Opening Statement: Chairman Conaway: Development of the 2015 Dietary Guidelines
Remarks as prepared for delivery:
I want to welcome our distinguished witnesses to today’s hearing and thank them for taking the time to be with us. We are joined by both the Secretary of Agriculture and the Secretary of Health and Human Services to discuss the development of an important document: The 2015 Dietary Guidelines for Americans (DGA).
It is not this Committee’s intention to legislate specific recommendations or guidelines; however we will demand that the guidelines be developed in a transparent and objective manner.
The DGA is not only a recommendation to the American people on how to make healthy food purchasing decisions in order to live a healthy lifestyle, but it also forms the basis of Federal nutrition policy, education, and outreach efforts used by consumers, industry, nutrition educators, and health professionals. It is essential that the guidance that comes out of this process can be trusted by the American people. To achieve this, it must be based on sound, consistent, and irrefutable science.
The DGA is congressionally mandated under the National Nutrition Monitoring and Related Research Act of 1990. According to the Act, the DGA shall contain nutritional and dietary information and guidelines for the general public; shall be “based on the preponderance of the scientific and medical knowledge current at the time the report is prepared”; and “shall be promoted by each Federal agency in carrying out any Federal food, nutrition, or health program.”
Ensuring a sound development process is important because it is extremely difficult to reverse or change public policy, once implemented, without causing consumer confusion. At a time when consumers are already subjected to conflicting and often contradictory nutrition and health information, staying within scope of the intent of the law by providing the public with science-based, realistic and achievable information is more likely to contribute to improved public health outcomes.
The process for the 2015 DGA began in 2012, when Secretary Vilsack and Secretary Burwell’s predecessor, Secretary Sebelius, created and then appointed fifteen members to the Dietary Guidelines Advisory Committee (DGAC). Though the DGAC is not specifically authorized, all advisory committees must be charted under the Federal Advisory Committee Act which requires that the advice rendered by the committee be "objective and accessible to the public" by formalizing the process for "establishing, operating, overseeing, and terminating" the committees. This makes the DGAC solely accountable to USDA and HHS, who are then responsible for continually reviewing the DGAC’s performance and process compliance, which included activities as detailed as approving all DGAC meeting agendas. It was therefore the responsibility of USDA and HHS to maintain control over the scope and methods used by DGAC.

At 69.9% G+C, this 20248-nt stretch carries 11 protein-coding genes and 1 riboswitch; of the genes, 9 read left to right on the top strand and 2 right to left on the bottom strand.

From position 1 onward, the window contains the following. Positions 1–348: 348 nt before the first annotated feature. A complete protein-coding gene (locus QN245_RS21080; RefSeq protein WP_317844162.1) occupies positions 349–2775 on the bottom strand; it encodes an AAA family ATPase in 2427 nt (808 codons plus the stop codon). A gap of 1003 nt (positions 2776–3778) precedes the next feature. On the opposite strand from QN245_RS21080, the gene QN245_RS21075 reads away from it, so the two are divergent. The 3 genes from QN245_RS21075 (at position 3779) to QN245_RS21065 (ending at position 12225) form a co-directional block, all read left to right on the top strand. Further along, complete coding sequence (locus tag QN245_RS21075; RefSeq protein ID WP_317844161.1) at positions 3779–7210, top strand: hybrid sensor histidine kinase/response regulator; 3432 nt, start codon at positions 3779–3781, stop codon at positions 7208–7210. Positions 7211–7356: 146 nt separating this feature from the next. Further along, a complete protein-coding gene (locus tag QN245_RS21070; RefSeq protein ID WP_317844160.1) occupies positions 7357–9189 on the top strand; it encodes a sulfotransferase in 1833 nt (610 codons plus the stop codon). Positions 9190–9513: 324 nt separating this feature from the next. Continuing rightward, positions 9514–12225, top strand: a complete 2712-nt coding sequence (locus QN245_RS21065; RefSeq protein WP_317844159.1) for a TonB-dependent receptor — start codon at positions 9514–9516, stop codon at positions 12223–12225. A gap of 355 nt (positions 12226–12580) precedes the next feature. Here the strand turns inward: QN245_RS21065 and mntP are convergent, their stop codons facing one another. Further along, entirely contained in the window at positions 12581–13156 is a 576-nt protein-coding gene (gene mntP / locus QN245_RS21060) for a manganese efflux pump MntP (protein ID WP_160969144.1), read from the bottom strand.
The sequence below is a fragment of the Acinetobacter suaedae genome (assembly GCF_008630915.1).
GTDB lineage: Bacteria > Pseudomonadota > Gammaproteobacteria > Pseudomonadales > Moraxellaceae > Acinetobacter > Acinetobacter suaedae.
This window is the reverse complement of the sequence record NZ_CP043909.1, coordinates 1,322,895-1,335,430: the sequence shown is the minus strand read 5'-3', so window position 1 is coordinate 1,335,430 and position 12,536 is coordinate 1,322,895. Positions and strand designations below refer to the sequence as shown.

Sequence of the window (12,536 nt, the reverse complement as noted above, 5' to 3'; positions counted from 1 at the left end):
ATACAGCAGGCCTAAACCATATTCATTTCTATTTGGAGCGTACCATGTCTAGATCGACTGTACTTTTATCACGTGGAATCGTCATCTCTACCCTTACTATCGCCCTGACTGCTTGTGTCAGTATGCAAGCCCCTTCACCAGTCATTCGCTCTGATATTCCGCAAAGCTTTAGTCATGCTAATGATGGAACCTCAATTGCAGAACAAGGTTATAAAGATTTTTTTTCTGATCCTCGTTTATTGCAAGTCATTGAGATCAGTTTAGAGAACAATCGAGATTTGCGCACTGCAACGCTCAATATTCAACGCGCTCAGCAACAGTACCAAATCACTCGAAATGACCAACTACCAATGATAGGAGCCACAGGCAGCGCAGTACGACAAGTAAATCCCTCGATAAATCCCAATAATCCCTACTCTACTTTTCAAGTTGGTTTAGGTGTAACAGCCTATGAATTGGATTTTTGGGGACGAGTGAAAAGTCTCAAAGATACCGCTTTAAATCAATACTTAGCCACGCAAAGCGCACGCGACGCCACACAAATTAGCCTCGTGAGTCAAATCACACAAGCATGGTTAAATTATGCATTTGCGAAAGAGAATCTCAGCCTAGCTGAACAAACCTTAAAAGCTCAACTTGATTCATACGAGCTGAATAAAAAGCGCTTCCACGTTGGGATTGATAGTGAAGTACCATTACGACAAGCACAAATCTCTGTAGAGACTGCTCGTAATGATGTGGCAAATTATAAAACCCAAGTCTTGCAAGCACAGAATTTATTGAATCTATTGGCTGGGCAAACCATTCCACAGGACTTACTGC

I have personally weighed in with you both, as have many of my colleagues, about my concerns with the process of developing the Dietary Guidelines. I raised concerns about the DGAC report shortly after its release and called on you to extend the public comment period, which you did.
As we are all aware of by now, USDA and HHS received over 29,000 public comments to the DGAC report, many of which were developed by nutritionists and other experts in the study of human health. Included in their submitted comments, available for public viewing on the DGA’s website, were scientific studies and other evidence that observers assert had been ignored by the DGAC. As a result, I repeatedly requested that each and every comment be considered by USDA and HHS before the final dietary guidelines are published.
In May, the Ranking Member and I sought, in writing, details on your plan to review the more than 29,000 public comments because public comments do matter. Your response to us on that plan was less than sufficient so I look forward to hearing more from you today.
Uncertainty in the process leads to concern about whether the DGAC recommendations will maintain the scientific integrity necessary to be actionable by Americans. It is my hope that as USDA and HHS review the 2015 DGAC recommendations, they are mindful of the process failures that lie squarely behind each of DGAC’s recommendations. It is imperative to hear assurances from USDA and HHS that Americans will ultimately be presented with the best and most reliable information for making healthy food and beverage choices.
Again, thank you Secretary Vilsack and Secretary Burwell for being here today, I look forward to our conversation.